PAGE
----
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Who were the Survivors (the workhorses), Fakestars (work for the industry too but not so much for the audience), Rockstars, (as they are low-budget winners) and the duds for the fist half of 2012
In the first six months of 2012, 35 Hindi films were released, of which 33 reported their box office (BO) numbers and the remaining probably sank without a trace. As we pointed out in the first part, the frenzied hype that accompanies a movie’s release is purely commercial. Influencing reviews to get better ratings is a part of this. Let’s see how it works.
We analysed the movie ratings of as many as 33 reviewers for each movie. We then looked at the drop in BO business from the first week to the second as an indicator of public verdict. We then included a third dimension of total movie business to build a complete perspective on the movie in a single snapshot. (See graph: Jan-Jun 2012: Business, Reviews, People’s verdict) There is a whole alternate business revenue stream of music rights, satellite rights, merchandizing agreements, in-film advertising that is not the subject of this analysis.
We then classified the whole set. The Rockstars are those that were high on reviewers’ and peoples’ choice—they received high ratings and also sustained business in the second week (see graph). The Survivors are movies that received average ratings but survive to retain the audience interest and do not drop more than a third in the second week. The Duds are movies that simply fail to take off with both viewers and reviewers. And finally there are the Fakestars—which generate huge BO business in the first week, only to crash over 70% in the second week. These are over-hyped movies and, but a curious co-incidence, their names provide clues to this category.
In terms of business for the entire industry, Survivors are the workhorses—they are not stars though, not high on critics list, but just good for an average laugh by the masses. Fakestars work for the industry too but not so much for the audience. Rockstars, especially as they are low-budget, are the ones we could do with more of. Duds—let us not waste time on them.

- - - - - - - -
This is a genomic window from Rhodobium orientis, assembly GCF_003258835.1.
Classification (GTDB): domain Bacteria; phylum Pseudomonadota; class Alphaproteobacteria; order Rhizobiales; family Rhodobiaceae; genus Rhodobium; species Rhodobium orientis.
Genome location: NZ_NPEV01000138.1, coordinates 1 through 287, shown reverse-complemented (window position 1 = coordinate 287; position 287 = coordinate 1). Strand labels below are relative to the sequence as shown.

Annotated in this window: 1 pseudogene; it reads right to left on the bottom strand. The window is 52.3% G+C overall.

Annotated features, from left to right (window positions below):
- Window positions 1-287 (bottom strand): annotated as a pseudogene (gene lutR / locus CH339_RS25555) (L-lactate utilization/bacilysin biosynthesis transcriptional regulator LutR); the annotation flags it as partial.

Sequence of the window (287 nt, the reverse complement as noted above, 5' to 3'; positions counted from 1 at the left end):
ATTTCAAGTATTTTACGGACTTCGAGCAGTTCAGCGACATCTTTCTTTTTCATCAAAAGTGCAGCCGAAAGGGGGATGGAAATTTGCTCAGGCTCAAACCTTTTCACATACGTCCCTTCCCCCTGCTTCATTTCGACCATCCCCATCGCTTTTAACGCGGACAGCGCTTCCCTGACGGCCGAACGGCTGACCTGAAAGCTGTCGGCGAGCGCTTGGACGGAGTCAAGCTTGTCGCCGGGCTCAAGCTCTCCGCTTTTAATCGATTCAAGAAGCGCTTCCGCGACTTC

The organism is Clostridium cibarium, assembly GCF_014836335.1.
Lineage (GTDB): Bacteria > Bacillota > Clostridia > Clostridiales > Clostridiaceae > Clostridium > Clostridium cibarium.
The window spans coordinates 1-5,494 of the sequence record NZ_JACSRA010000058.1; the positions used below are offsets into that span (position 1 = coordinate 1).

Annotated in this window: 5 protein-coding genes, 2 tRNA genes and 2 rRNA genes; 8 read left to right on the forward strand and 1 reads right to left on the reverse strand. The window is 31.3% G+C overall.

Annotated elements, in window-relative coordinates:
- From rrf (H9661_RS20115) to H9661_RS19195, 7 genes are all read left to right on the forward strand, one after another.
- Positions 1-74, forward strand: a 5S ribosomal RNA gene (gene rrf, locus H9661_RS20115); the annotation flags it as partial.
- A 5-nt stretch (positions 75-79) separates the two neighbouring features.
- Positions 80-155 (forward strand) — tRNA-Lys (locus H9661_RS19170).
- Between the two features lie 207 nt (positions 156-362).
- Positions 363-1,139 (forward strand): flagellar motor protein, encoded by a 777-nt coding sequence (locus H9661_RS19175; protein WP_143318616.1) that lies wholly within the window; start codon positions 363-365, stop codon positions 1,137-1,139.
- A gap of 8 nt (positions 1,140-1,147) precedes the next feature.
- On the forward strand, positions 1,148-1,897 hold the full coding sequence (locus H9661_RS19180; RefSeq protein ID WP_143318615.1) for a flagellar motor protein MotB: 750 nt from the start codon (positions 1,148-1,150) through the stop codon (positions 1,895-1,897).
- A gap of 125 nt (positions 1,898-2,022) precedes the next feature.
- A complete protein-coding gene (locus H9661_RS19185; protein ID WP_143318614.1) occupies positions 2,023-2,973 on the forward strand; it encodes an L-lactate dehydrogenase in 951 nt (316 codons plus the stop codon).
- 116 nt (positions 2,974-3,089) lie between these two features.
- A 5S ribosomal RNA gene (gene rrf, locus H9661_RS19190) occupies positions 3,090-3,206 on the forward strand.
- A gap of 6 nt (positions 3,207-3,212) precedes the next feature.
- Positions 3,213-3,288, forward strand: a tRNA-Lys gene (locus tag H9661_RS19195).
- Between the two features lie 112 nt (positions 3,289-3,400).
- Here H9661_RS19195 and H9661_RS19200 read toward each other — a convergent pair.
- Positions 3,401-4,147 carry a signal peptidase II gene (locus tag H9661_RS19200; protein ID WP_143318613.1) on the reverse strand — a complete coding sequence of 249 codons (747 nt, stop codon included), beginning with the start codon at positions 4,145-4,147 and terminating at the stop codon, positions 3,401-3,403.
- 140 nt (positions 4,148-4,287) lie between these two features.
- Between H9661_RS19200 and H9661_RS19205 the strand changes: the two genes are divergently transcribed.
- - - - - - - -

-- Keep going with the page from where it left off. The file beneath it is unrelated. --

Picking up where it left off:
Good, large production houses play safe with big movies to ensure they are Survivors—big bankable stars, tested formula, item songs, prime release dates, zero or low competition from other movies, secured by marketing, etc—all this often prevents them from being Duds by just a whisker.
The distribution channels
Based on channel structure, ownership, market size, local issues and movie-related factors there is a full treatise possible on territory level insights. We restrict our focus to the BO (Pie chart: Collections: Jan-Jun 2012), but even a quick glance shows heavy dependence on just two key regions in terms of revenues.
Corporate entry into Bollywood was expected to bring in such professionalism. It has indeed cured some ills but has also introduced others. We need introspection on how to connect the dots to create win-win movies. What good is a good Bollywood movie without a sequel?
In concluding part we look at movie reviewers and their performance. Which ones understand popular choice of movies and who are the ones that take viewers for a ride? Watch for the details.
(Sandeep Khurana is the founder and principal consultant, QuantLeap Consulting services, based at Hyderabad. An ex-army officer, he is well-read and experienced in government and corporate sectors. Sandeep holds a management degree from Indian School of Business. He has interest in social media, analytics and operations. He likes to watch all good movies. He can be reached at [email protected] or his twitter id is @IQnEQ.)
The CII and E&Y report offers steps to reform the insurance industry—revisit TPA agreements, implement better controls to prevent frauds and product design to protect policyholders